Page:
Normal D&D groups mostly ignore your food needs. You write down rations in your inventory and then forget to ever eat them.
For an exploration campaign it might be fun to up the ‘Oregon Trail’ vibe and actually track your provisions a little more carefully. So I have come up with some additional food items you can purchase. I also have some secret tables by terrain that will tell me how well the party’s foraging efforts do.
We will probably only track this for the first few levels at most, when your characters are still mastering exploration.
|Normal Food||4 sp /day||2 lbs||Normal food items like bread, roasted chicken, and such. Will spoil after 5 days|
|Preserved Food||1 gp /day||4 lbs||Preserved food (canned, tinned, salted, smoked, etc) that is ready to eat without cooking. Like jam, pickles, sardines, etc. Bulkier but tastier than rations.|
|Rations||5 sp /day||2 lbs||Dry foods suitable for extended travel with minimal packaging. Jerky, dried fruits, hardtack, and nuts. Very difficult to spoil. From PHB|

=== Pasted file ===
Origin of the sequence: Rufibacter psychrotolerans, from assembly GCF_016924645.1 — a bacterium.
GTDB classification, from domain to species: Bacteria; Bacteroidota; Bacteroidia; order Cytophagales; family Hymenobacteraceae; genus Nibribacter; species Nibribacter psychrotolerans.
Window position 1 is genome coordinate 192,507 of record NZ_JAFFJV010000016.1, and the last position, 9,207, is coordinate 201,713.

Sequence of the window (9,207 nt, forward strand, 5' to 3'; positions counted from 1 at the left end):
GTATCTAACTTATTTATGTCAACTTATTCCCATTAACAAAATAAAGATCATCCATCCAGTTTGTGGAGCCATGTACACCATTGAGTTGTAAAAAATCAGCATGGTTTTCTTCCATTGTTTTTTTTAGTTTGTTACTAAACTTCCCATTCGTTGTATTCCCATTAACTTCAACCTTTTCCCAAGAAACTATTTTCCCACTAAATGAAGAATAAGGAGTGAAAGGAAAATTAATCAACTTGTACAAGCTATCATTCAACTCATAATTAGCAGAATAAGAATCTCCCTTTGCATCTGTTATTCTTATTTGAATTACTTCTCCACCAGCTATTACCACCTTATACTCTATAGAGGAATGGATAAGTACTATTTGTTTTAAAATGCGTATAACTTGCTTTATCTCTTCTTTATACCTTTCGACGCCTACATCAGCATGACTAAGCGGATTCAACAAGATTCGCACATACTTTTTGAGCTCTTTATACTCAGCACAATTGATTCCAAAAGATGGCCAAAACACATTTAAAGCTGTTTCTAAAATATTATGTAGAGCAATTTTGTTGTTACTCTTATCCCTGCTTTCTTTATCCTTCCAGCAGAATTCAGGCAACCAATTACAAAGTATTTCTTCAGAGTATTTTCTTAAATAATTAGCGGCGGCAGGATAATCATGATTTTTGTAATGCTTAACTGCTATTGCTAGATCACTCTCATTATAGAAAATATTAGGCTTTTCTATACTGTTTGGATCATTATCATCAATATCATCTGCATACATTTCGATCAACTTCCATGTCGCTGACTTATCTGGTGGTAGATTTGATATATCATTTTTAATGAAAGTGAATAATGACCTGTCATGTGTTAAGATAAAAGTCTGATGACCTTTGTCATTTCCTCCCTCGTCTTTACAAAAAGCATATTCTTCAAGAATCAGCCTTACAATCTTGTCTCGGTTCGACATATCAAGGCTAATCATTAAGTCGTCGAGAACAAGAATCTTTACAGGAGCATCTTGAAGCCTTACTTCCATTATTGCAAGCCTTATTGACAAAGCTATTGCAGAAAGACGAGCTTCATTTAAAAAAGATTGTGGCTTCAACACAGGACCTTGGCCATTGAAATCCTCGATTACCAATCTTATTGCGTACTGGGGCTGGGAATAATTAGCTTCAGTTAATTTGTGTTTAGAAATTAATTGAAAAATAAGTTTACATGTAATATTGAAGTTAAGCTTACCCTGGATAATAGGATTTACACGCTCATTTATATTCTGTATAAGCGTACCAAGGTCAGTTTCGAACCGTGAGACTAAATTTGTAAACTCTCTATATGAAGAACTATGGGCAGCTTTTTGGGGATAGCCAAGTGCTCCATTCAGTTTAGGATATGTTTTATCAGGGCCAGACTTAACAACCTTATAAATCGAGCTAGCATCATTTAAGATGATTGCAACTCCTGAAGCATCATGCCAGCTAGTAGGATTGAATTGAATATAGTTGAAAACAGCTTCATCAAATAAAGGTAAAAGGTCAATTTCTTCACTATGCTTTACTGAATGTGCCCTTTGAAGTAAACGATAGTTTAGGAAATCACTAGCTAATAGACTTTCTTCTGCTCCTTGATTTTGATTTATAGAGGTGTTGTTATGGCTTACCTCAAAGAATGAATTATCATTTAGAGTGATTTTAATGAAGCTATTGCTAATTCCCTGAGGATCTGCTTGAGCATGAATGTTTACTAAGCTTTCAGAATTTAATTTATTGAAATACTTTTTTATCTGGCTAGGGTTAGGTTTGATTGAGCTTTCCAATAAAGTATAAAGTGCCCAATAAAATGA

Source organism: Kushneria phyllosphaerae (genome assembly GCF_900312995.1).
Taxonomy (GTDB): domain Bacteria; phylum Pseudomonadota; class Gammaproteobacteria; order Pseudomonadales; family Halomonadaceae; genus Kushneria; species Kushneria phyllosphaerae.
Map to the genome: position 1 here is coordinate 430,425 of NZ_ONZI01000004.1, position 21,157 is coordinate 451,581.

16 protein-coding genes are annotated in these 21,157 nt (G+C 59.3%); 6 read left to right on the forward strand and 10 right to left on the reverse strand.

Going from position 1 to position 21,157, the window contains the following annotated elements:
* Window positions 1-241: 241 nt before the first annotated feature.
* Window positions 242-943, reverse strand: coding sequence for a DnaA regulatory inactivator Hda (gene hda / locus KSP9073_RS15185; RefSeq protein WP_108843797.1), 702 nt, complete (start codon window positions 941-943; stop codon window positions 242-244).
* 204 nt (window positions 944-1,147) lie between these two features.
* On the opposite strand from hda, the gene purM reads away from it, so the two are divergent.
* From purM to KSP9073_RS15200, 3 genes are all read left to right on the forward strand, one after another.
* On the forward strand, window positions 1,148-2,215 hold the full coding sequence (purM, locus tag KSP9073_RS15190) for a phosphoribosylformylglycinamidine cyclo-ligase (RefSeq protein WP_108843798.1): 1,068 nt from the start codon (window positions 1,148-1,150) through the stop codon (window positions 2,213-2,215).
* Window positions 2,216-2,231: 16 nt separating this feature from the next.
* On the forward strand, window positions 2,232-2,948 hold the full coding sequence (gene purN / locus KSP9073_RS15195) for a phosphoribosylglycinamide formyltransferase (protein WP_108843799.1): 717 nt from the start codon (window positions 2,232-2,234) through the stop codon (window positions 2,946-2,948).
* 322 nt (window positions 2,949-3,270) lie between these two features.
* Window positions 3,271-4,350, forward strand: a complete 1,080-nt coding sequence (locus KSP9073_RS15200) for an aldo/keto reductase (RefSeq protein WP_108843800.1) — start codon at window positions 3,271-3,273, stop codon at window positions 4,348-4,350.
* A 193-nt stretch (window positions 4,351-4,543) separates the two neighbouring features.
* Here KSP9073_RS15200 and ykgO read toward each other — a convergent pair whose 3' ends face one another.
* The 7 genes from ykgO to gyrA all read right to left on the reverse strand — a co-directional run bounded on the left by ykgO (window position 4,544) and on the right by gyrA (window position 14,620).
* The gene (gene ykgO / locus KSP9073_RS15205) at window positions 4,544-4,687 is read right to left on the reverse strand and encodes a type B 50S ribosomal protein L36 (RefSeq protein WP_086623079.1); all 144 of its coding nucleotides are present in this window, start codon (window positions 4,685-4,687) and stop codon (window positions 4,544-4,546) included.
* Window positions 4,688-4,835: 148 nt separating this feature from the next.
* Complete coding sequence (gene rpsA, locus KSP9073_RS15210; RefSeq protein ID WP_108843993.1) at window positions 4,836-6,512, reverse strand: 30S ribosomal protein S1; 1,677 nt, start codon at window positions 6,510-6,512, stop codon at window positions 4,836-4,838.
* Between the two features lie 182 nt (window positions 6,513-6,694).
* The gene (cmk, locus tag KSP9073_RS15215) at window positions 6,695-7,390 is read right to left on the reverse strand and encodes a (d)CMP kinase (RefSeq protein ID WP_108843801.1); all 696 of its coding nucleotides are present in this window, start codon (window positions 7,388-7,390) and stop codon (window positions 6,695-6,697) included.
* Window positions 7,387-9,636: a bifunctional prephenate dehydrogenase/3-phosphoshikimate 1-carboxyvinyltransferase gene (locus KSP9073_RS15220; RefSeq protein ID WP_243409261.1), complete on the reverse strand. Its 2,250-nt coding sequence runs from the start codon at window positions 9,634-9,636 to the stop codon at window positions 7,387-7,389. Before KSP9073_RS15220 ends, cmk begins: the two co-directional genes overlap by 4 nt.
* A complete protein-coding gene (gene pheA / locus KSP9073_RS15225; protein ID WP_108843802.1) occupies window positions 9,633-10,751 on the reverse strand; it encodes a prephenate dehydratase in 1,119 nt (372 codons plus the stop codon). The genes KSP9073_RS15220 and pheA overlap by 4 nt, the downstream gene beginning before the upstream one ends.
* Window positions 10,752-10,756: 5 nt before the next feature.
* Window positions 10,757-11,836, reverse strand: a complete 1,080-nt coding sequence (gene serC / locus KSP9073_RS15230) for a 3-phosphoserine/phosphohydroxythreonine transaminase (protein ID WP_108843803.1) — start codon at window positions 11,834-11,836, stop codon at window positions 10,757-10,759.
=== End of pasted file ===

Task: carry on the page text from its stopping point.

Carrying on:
|Preserved Ingredients||2 sp /day||2 lbs||Ingredients that will last that can be made into meals with Cooks’ utensils. Flour, butter, spices, salt, sugar, pasta, potatoes, and such.|
|Normal Ingredients||3 sp /day||2 lbs||Ingredients that will spoil after 5 days. Can be made into meals with Cooks’ utensils. Meat, tomatoes, fruit, and such.
Foraging will most often yield this.
|Preservatives||1 cp /day||1/10 lb||Salt and spices that can be used to preserve foraged meat and other normal ingredients with Cooking utensils and 8 hours of work.|
Example. The group of seven characters is travelling thru forest. They are foraging as they go, and roll a d12 to determine what they find. The party rolls a 1, and the DM informs them that they found “slugs and edible insects”. The party decides to make pancakes when they camp that evening instead, subtracting seven days worth of normal ingredients for the seven of them to eat that day.
Note the prices here are a bit cheaper than the PHB gives for eating in inns or towns. Fancy inns have markups compared to just buying stuff at the market yourself.